819	   certain condition is true.  They must be used carefully to ensure
820	   there is no race condition.  You declare a
821	   <type>wait_queue_head_t</type>, and then processes which want to
822	   wait for that condition declare a <type>wait_queue_t</type>
823	   referring to themselves, and place that in the queue.
824	  </para>
825	
826	  <sect1 id="queue-declaring">
827	   <title>Declaring</title>
828	   
829	   <para>
830	    You declare a <type>wait_queue_head_t</type> using the
831	    <function>DECLARE_WAIT_QUEUE_HEAD()</function> macro, or using the
832	    <function>init_waitqueue_head()</function> routine in your
833	    initialization code.
834	   </para>
835	  </sect1>
836	  
837	  <sect1 id="queue-waitqueue">
838	   <title>Queuing</title>
839	   
840	   <para>
841	    Placing yourself in the waitqueue is fairly complex, because you
842	    must put yourself in the queue before checking the condition.
843	    There is a macro to do this:
844	    <function>wait_event_interruptible()</function>
845	
846	    <filename class="headerfile">include/linux/wait.h</filename> The
847	    first argument is the wait queue head, and the second is an
848	    expression which is evaluated; the macro returns
849	    <returnvalue>0</returnvalue> when this expression is true, or
850	    <returnvalue>-ERESTARTSYS</returnvalue> if a signal is received.
851	    The <function>wait_event()</function> version ignores signals.
852	   </para>
853	 
854	  </sect1>
855	
856	  <sect1 id="queue-waking">
857	   <title>Waking Up Queued Tasks</title>
858	   
859	   <para>
860	    Call <function>wake_up()</function>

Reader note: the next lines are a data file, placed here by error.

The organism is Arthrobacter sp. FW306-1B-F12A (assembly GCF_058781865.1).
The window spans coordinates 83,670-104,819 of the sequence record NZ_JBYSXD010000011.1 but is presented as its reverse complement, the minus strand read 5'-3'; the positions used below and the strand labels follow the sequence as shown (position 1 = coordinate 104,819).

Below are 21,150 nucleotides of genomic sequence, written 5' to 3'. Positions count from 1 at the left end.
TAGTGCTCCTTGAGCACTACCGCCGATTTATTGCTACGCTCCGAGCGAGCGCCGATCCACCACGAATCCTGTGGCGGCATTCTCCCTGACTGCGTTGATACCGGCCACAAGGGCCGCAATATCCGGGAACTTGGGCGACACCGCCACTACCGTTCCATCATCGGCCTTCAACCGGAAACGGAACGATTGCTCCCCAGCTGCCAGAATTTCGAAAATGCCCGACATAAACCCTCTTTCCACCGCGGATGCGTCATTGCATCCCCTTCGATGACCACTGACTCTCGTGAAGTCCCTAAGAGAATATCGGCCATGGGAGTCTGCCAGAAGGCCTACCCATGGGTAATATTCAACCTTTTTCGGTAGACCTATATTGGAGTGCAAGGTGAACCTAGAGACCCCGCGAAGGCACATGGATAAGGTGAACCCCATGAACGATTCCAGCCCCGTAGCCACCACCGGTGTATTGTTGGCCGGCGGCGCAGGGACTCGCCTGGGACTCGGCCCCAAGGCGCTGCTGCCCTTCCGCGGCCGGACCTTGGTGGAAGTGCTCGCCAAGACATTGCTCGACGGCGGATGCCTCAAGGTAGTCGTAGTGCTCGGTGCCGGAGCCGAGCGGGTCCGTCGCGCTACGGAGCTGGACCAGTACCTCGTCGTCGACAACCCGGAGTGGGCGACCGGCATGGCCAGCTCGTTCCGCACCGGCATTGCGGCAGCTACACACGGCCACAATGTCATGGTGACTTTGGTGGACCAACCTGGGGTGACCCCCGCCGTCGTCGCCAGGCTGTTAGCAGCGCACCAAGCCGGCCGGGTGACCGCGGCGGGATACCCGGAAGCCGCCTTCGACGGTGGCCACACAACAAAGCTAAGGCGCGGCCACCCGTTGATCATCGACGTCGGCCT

861	
862	    <filename class="headerfile">include/linux/wait.h</filename>;,
863	    which will wake up every process in the queue.  The exception is
864	    if one has <constant>TASK_EXCLUSIVE</constant> set, in which case
865	    the remainder of the queue will not be woken.  There are other variants
866	    of this basic function available in the same header.
867	   </para>
868	  </sect1>
869	 </chapter>
870	
871	 <chapter id="atomic-ops">
872	  <title>Atomic Operations</title>
873	
874	  <para>
875	   Certain operations are guaranteed atomic on all platforms.  The
876	   first class of operations work on <type>atomic_t</type>
877	
878	   <filename class="headerfile">include/asm/atomic.h</filename>; this
879	   contains a signed integer (at least 32 bits long), and you must use
880	   these functions to manipulate or read atomic_t variables.
881	   <function>atomic_read()</function> and
882	   <function>atomic_set()</function> get and set the counter,
883	   <function>atomic_add()</function>,
884	   <function>atomic_sub()</function>,
885	   <function>atomic_inc()</function>,
886	   <function>atomic_dec()</function>, and
887	   <function>atomic_dec_and_test()</function> (returns
888	   <returnvalue>true</returnvalue> if it was decremented to zero).
889	  </para>
890	
891	  <para>
892	   Yes.  It returns <returnvalue>true</returnvalue> (i.e. != 0) if the
893	   atomic variable is zero.